The burden that shifts to the defendant, therefore, is to rebut the presumption of discrimination by producing evidence that the plaintiff was rejected ... for a legitimate, nondiscriminatory reason. The defendant need not persuade the court that it was actually motivated by the proffered reasons.... It is sufficient if the defendant's evidence raises a genuine issue of fact as to whether it discriminated against the plaintiff. To accomplish this, the defendant must clearly set forth, through the introduction of admissible evidence, the reasons for the plaintiff's rejection. The explanation must be legally sufficient to justify a judgment for the defendant.

Texas Dep't of Community Affairs v. Burdine, 450 U.S. 248, 254-55, 101 S.Ct. 1089, 1094, 67 L.Ed.2d 207 (1980) (citations omitted). The question of Price's actual motivation is only addressed after Price shows a legitimate non-discriminatory reason for Thompson's termination, and the burden of proof shifts back to Thompson under McDonnell Douglas, supra.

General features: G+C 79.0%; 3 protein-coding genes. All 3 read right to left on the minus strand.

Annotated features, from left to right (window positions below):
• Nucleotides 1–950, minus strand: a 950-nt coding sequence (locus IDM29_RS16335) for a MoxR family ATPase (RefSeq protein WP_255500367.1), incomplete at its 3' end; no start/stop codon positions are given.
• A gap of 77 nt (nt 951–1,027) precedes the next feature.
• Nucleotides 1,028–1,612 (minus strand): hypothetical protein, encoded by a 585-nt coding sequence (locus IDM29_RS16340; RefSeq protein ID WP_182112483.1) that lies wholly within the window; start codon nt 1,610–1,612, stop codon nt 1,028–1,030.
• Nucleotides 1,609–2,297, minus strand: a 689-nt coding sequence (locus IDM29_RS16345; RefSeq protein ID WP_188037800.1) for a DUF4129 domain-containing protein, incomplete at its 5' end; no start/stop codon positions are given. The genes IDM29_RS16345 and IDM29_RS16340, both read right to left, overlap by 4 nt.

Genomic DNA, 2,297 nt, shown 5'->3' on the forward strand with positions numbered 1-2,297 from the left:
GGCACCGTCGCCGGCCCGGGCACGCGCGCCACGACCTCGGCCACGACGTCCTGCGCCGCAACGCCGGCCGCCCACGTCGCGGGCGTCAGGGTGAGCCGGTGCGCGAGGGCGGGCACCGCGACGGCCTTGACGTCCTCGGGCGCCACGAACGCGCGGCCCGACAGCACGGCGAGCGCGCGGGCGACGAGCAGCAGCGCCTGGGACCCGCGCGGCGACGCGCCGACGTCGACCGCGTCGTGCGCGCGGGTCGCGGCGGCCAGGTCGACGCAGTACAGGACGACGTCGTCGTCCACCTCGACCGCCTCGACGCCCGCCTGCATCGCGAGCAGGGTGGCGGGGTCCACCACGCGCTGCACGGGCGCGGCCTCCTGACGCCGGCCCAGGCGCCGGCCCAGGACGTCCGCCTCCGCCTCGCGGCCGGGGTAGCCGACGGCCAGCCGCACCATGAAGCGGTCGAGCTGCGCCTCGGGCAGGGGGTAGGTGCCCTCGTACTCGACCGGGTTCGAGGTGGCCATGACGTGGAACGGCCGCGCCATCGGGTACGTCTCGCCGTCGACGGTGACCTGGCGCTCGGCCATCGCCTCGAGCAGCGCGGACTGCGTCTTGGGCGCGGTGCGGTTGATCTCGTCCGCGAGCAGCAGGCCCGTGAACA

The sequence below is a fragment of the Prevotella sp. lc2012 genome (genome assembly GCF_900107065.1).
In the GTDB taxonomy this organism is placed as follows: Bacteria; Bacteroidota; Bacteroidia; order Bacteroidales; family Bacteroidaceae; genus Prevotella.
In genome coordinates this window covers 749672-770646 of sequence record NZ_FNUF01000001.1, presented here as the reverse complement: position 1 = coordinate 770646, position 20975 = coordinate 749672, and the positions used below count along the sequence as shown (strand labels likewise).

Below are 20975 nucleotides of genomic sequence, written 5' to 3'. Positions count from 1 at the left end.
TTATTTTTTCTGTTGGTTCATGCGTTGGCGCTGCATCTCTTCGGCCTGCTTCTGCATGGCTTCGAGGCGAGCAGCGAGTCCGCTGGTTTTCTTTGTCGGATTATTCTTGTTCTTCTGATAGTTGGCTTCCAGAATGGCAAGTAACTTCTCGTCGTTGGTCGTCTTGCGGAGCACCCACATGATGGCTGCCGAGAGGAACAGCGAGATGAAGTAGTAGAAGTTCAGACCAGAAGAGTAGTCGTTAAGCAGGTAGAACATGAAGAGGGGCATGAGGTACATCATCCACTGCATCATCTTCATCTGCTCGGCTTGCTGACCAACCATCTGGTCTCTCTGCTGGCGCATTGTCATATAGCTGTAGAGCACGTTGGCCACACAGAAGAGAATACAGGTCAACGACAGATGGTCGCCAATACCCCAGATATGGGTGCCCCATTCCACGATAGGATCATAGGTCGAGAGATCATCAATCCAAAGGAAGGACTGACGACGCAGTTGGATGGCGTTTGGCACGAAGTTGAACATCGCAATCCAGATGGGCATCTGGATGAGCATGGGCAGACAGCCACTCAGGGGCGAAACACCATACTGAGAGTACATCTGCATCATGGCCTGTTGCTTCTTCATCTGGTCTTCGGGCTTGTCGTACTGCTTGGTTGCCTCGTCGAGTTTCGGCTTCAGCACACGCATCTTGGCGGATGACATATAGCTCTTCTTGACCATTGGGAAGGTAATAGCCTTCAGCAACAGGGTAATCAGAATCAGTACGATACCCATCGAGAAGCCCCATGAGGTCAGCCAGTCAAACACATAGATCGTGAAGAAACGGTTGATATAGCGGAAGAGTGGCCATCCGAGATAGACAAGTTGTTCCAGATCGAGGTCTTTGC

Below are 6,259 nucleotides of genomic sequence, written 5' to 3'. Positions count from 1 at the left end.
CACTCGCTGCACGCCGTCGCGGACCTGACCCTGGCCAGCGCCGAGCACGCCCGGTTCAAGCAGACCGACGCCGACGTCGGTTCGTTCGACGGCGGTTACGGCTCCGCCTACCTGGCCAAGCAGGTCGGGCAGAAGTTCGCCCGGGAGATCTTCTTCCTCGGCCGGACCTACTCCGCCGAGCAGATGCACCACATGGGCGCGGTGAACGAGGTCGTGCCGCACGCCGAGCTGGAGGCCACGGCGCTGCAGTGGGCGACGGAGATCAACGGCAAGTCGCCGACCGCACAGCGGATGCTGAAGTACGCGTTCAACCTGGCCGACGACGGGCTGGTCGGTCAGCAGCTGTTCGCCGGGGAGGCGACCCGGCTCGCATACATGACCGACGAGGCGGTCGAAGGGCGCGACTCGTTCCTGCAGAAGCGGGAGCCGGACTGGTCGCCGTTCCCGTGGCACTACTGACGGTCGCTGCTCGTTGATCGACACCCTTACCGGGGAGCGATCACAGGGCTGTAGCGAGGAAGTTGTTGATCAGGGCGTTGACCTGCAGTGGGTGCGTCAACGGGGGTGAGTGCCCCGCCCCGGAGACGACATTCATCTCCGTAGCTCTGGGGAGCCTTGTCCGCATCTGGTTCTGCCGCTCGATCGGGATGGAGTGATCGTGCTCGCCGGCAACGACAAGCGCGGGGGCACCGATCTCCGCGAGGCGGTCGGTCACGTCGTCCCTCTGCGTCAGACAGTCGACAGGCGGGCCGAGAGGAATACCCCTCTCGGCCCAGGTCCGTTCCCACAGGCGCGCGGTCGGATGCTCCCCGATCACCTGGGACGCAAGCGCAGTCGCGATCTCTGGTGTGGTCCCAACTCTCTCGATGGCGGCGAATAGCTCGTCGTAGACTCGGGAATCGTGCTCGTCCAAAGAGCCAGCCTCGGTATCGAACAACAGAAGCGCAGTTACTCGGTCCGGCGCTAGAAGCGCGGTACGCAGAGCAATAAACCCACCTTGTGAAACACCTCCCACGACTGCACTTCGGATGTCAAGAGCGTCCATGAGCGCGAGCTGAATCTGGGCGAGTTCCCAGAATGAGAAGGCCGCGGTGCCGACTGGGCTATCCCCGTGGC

At trial, Price presented credible evidence that on the day before Thompson was to report to work, Thompson telephoned his supervisor at KCPX, Morgan Evans, to inform Evans that he was not going to come to work because of adverse weather conditions. Evans informed Thompson that the weather was not that bad, and that he expected him to report to work. When Thompson continued to refuse to commit to come to work, he was fired.

A refusal to work is a legitimate nondiscriminatory reason for terminating an employee. See E.E.O.C. v. Wendy's of Colorado Springs, Inc., 727 F.Supp. 1375, 1385 (D.Colo.1989):